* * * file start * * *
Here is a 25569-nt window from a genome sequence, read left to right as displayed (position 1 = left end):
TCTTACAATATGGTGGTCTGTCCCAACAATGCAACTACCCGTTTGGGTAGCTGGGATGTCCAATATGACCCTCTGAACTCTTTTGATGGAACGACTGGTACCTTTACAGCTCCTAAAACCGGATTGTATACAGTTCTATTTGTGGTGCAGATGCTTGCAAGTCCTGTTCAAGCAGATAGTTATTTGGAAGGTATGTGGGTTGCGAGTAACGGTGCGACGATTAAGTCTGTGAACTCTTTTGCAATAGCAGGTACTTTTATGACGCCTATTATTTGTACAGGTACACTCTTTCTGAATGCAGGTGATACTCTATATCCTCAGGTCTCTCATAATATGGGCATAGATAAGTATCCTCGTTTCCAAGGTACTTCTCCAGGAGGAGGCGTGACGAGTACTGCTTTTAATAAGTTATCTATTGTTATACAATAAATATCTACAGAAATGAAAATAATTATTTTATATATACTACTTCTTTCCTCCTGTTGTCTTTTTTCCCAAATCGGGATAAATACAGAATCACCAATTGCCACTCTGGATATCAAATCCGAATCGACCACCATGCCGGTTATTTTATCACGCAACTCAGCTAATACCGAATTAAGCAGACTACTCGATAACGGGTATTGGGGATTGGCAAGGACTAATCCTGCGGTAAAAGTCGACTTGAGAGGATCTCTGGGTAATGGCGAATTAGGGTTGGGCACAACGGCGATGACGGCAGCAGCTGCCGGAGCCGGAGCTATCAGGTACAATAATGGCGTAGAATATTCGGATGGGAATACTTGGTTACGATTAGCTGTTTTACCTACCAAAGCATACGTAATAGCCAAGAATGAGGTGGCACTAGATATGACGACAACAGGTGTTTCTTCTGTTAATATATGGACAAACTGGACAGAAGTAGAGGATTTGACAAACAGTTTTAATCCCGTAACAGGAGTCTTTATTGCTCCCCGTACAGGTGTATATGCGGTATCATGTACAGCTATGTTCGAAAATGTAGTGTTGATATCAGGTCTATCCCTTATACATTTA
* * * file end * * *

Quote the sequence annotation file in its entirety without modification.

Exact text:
Here is a 25569-nt window from a genome sequence, read left to right as displayed (position 1 = left end):
TCTTACAATATGGTGGTCTGTCCCAACAATGCAACTACCCGTTTGGGTAGCTGGGATGTCCAATATGACCCTCTGAACTCTTTTGATGGAACGACTGGTACCTTTACAGCTCCTAAAACCGGATTGTATACAGTTCTATTTGTGGTGCAGATGCTTGCAAGTCCTGTTCAAGCAGATAGTTATTTGGAAGGTATGTGGGTTGCGAGTAACGGTGCGACGATTAAGTCTGTGAACTCTTTTGCAATAGCAGGTACTTTTATGACGCCTATTATTTGTACAGGTACACTCTTTCTGAATGCAGGTGATACTCTATATCCTCAGGTCTCTCATAATATGGGCATAGATAAGTATCCTCGTTTCCAAGGTACTTCTCCAGGAGGAGGCGTGACGAGTACTGCTTTTAATAAGTTATCTATTGTTATACAATAAATATCTACAGAAATGAAAATAATTATTTTATATATACTACTTCTTTCCTCCTGTTGTCTTTTTTCCCAAATCGGGATAAATACAGAATCACCAATTGCCACTCTGGATATCAAATCCGAATCGACCACCATGCCGGTTATTTTATCACGCAACTCAGCTAATACCGAATTAAGCAGACTACTCGATAACGGGTATTGGGGATTGGCAAGGACTAATCCTGCGGTAAAAGTCGACTTGAGAGGATCTCTGGGTAATGGCGAATTAGGGTTGGGCACAACGGCGATGACGGCAGCAGCTGCCGGAGCCGGAGCTATCAGGTACAATAATGGCGTAGAATATTCGGATGGGAATACTTGGTTACGATTAGCTGTTTTACCTACCAAAGCATACGTAATAGCCAAGAATGAGGTGGCACTAGATATGACGACAACAGGTGTTTCTTCTGTTAATATATGGACAAACTGGACAGAAGTAGAGGATTTGACAAACAGTTTTAATCCCGTAACAGGAGTCTTTATTGCTCCCCGTACAGGTGTATATGCGGTATCATGTACAGCTATGTTCGAAAATGTAGTGTTGATATCAGGTCTATCCCTTATACATTTA